MORE GOOD NEWS: GDP Revised Up Across The Board

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UPDATE:New data out of the Bureau of Economic Analysis shows the U.S. economy expanded at a much faster pace than originally reported, jumping 20 basis points to 3.0 per cent.

Economists polled by Bloomberg forecast no change from the first reading of 2.8 per cent, and more than 35 per cent predicted a further revision lower.

“The upward revision to fourth-quarter GDP growth reflected an upward revision to consumer spending for services that was partly offset by a downward revision to consumer spending on goods, mainly nondurable goods. In addition, business investment was revised up, largely reflecting an upward revision to structures, and imports were revised down.” the BEA said in a statement.

Personal consumption was revised 20 basis points higher as well, to an annualized rate of 2.1 per cent. The GDP Price Index was corrected to a 0.9 per cent jump, from earlier estimates of 0.4 per cent. The Price Index gauges inflation during the year.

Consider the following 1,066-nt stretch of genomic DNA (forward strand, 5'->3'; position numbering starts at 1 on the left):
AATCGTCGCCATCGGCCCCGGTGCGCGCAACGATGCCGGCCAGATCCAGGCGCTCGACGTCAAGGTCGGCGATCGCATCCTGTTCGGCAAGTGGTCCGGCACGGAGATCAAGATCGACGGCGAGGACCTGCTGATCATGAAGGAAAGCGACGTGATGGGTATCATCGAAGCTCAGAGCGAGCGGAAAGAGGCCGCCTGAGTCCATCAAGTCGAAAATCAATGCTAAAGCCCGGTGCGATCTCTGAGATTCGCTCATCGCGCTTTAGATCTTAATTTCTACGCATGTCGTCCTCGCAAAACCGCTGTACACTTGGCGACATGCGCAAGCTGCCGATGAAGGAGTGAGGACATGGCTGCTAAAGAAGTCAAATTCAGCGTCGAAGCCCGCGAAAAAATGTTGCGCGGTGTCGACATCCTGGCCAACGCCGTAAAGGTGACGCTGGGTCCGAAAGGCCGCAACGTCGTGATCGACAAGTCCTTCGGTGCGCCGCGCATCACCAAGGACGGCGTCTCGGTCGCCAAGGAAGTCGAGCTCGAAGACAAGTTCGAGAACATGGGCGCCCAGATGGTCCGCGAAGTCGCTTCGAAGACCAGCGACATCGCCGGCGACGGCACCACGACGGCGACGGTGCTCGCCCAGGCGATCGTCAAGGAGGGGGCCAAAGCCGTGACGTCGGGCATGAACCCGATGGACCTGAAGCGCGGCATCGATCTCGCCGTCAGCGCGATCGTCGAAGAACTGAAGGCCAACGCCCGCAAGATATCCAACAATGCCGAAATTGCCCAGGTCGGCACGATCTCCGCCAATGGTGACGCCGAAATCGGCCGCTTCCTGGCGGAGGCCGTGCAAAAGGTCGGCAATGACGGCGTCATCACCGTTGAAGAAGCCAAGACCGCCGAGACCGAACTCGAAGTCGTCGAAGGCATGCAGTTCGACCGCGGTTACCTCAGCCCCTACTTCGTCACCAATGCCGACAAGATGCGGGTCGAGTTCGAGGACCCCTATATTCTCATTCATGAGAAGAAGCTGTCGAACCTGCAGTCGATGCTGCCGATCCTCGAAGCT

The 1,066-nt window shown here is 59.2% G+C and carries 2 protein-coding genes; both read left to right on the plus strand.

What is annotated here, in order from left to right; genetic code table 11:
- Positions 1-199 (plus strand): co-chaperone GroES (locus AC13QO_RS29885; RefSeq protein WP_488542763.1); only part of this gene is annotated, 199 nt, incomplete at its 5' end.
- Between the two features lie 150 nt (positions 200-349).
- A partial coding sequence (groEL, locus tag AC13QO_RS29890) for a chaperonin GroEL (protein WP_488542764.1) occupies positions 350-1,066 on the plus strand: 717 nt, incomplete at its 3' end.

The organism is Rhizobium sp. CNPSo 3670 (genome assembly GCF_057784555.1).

For the entire year, the BEA now says that the economy expanded by 1.7 per cent in 2011, down from the 3.0 per cent growth seen in 2010.

“The slowdown mainly reflected downturns in inventory investment and government spending,” the BEA said. “These contributions were partly offset by an upturn in net exports and a pickup in business investment.”

According to the agency, the decline in government spending was the greatest since 1971.

Below, a look at real GDP growth since the financial crisis began.


Photo: Bureau of Economic Analysis


The Bureau of Economic Analysis is minutes away from releasing the first revision to fourth quarter gross domestic product, with economists expecting the annualized pace to remain at 2.8 per cent.

Of the 82 economists polled by Bloomberg, slightly 35 per cent expect a downward revision, while 18 per cent see a correction higher. 

Along with GDP, the BEA will provide a second reading of personal consumption. Consensus forecasts a 10 basis point revision lower, to 1.9 per cent from 2.0 per cent in the first reading.

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